"At the start of the course I give everyone the test of how well they detect lies," Dr. Ekman said. "It's quite sobering for them to see they can't trust their own judgment."

One of the most valuable contributions of the course, said Dr. Ekman, is to disabuse people of their private rules of thumb for lying, such as that a person is lying if he looks away while talking, is hesitant or nervously fiddles with things. "The most important message is to be more cautious about assuming you know when a lie is being told," Dr. Ekman said.

Another lesson is an awareness of instances when it is unlikely that a person's demeanor will reveal a lie. "The more often a person has told a story, the less likely you'll be able to tell if it's a lie," said Dr. Ekman. "And if someone strikes you as charming and likable, he's more likely to be seamless in any lies he tells you."

Another factor that makes it difficult to detect lies is that "the fear of being disbelieved looks the same as the fear of being caught lying," he said.

Dr. Ekman also trains people to read rapidly shifting facial expressions that indicate someone is trying to conceal an emotion and to look for discrepancies between the content of a person's words and his voice, body or facial expression. Other indications of lying are a sudden change in several channels of expression, such as when a person stumbles over his words as his voice gets higher, swallowing several times.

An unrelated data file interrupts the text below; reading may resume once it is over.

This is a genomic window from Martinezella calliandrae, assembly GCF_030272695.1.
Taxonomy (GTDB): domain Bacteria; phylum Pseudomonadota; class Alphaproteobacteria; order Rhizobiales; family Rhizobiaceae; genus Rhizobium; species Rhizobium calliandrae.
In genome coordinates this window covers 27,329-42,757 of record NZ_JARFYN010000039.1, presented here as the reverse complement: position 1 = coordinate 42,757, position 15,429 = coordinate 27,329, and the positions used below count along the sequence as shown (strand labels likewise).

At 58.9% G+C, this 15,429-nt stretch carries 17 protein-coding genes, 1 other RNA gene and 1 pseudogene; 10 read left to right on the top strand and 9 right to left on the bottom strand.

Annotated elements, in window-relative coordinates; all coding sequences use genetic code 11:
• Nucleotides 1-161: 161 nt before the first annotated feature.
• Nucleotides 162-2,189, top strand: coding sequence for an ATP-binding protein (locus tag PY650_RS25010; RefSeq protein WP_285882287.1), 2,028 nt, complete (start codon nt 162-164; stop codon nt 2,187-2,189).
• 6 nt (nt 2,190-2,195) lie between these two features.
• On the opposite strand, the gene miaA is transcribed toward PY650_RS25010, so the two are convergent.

"It's no guarantee that a lie is being told, but it signifies a hot moment, when something is going on you should follow up with interrogation," Dr. Ekman said.

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  Misinterpretation of Communication

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Social conflicts often involve some misunderstanding. Conflict parties communicate by what they say (or do not say) and how they behave toward one another. Even normal interaction may involve faulty communication, but conflict seems to worsen the problem. The higher the level of conflict, the more costly misunderstandings may be. During the Cold War, miscommunication between U.S. and Soviet leaders could have been catastrophic in its consequences. At every stage and level of conflict, clear communication among parties usually works to reduce unwise decisions by and costs for the participants.